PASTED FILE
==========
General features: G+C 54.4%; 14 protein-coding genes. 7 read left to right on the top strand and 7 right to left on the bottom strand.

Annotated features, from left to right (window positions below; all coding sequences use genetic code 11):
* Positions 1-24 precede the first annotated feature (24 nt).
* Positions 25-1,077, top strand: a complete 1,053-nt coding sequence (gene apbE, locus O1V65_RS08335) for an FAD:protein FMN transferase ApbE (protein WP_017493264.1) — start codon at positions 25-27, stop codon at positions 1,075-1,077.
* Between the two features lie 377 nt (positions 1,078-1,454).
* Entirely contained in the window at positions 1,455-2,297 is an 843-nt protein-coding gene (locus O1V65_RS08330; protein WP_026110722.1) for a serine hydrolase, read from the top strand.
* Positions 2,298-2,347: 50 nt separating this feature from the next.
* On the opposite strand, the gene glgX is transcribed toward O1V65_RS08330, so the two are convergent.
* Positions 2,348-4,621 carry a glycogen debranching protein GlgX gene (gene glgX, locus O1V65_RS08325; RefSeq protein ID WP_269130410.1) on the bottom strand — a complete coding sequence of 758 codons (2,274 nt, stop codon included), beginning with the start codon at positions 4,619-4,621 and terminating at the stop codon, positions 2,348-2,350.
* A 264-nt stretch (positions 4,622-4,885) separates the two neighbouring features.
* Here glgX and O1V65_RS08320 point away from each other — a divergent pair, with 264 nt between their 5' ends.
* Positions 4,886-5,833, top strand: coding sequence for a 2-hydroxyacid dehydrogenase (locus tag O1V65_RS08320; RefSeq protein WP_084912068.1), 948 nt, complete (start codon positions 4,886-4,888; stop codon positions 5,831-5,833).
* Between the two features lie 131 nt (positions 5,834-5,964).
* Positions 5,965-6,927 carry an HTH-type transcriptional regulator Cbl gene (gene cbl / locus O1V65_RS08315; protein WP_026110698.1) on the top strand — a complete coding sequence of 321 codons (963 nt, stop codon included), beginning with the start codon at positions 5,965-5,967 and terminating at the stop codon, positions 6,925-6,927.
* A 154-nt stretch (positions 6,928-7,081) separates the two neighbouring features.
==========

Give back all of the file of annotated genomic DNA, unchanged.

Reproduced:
General features: G+C 54.4%; 14 protein-coding genes. 7 read left to right on the top strand and 7 right to left on the bottom strand.

Annotated features, from left to right (window positions below; all coding sequences use genetic code 11):
* Positions 1-24 precede the first annotated feature (24 nt).
* Positions 25-1,077, top strand: a complete 1,053-nt coding sequence (gene apbE, locus O1V65_RS08335) for an FAD:protein FMN transferase ApbE (protein WP_017493264.1) — start codon at positions 25-27, stop codon at positions 1,075-1,077.
* Between the two features lie 377 nt (positions 1,078-1,454).
* Entirely contained in the window at positions 1,455-2,297 is an 843-nt protein-coding gene (locus O1V65_RS08330; protein WP_026110722.1) for a serine hydrolase, read from the top strand.
* Positions 2,298-2,347: 50 nt separating this feature from the next.
* On the opposite strand, the gene glgX is transcribed toward O1V65_RS08330, so the two are convergent.
* Positions 2,348-4,621 carry a glycogen debranching protein GlgX gene (gene glgX, locus O1V65_RS08325; RefSeq protein ID WP_269130410.1) on the bottom strand — a complete coding sequence of 758 codons (2,274 nt, stop codon included), beginning with the start codon at positions 4,619-4,621 and terminating at the stop codon, positions 2,348-2,350.
* A 264-nt stretch (positions 4,622-4,885) separates the two neighbouring features.
* Here glgX and O1V65_RS08320 point away from each other — a divergent pair, with 264 nt between their 5' ends.
* Positions 4,886-5,833, top strand: coding sequence for a 2-hydroxyacid dehydrogenase (locus tag O1V65_RS08320; RefSeq protein WP_084912068.1), 948 nt, complete (start codon positions 4,886-4,888; stop codon positions 5,831-5,833).
* Between the two features lie 131 nt (positions 5,834-5,964).
* Positions 5,965-6,927 carry an HTH-type transcriptional regulator Cbl gene (gene cbl / locus O1V65_RS08315; protein WP_026110698.1) on the top strand — a complete coding sequence of 321 codons (963 nt, stop codon included), beginning with the start codon at positions 5,965-5,967 and terminating at the stop codon, positions 6,925-6,927.
* A 154-nt stretch (positions 6,928-7,081) separates the two neighbouring features.